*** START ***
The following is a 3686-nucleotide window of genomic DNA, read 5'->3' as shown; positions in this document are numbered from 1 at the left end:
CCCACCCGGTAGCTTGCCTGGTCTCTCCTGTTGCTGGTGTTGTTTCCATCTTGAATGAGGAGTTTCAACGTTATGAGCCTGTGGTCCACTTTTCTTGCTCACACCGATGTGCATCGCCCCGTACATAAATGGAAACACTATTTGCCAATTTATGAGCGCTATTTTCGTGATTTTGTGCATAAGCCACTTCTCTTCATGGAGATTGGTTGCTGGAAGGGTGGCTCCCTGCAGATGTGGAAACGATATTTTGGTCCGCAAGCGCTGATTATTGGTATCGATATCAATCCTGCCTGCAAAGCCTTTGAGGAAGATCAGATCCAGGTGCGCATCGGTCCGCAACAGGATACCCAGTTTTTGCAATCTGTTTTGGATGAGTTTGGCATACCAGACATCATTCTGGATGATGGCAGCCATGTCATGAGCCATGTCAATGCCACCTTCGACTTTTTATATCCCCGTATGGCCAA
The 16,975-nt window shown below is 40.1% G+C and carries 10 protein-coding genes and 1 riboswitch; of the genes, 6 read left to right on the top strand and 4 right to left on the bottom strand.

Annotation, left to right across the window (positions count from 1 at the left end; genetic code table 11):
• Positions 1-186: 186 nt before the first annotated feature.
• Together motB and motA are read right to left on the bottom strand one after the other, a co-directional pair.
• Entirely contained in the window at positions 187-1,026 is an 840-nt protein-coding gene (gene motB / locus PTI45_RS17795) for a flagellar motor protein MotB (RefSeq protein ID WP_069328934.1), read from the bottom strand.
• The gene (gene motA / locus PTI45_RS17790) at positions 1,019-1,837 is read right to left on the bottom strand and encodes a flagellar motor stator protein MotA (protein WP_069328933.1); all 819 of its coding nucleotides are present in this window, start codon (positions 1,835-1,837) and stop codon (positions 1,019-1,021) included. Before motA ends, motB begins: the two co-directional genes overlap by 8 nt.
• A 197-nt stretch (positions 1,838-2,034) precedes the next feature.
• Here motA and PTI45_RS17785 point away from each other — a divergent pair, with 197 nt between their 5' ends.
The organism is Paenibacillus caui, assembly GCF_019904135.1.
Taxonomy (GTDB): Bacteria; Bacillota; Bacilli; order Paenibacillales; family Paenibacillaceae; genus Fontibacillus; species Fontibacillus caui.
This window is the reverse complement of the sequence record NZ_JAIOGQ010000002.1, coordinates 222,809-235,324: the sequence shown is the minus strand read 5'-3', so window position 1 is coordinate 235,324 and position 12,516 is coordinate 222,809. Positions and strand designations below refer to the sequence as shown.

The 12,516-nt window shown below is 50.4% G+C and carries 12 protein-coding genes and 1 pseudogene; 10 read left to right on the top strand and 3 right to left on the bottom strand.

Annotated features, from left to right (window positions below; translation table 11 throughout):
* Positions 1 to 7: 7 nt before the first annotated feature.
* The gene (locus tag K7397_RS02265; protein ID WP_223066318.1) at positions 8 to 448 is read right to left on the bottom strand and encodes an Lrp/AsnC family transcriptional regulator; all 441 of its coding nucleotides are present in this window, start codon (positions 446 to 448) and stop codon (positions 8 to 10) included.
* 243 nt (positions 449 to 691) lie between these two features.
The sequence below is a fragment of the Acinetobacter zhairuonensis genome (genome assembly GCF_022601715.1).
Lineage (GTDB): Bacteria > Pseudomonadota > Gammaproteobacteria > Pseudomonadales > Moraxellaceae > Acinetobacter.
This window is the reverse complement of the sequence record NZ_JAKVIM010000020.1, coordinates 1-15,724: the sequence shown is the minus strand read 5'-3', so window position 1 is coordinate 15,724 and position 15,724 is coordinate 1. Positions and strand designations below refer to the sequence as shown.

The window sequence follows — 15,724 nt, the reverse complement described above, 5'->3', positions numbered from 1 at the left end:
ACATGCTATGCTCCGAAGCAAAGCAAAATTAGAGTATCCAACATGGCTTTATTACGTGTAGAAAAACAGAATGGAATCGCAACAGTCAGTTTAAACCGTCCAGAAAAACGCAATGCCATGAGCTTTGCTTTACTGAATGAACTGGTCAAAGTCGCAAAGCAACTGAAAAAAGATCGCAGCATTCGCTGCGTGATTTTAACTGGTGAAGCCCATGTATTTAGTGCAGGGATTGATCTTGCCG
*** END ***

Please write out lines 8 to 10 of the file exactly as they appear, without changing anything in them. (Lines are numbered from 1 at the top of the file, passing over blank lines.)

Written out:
• The gene (gene motA / locus PTI45_RS17790) at positions 1,019-1,837 is read right to left on the bottom strand and encodes a flagellar motor stator protein MotA (protein WP_069328933.1); all 819 of its coding nucleotides are present in this window, start codon (positions 1,835-1,837) and stop codon (positions 1,019-1,021) included. Before motA ends, motB begins: the two co-directional genes overlap by 8 nt.
• A 197-nt stretch (positions 1,838-2,034) precedes the next feature.
• Here motA and PTI45_RS17785 point away from each other — a divergent pair, with 197 nt between their 5' ends.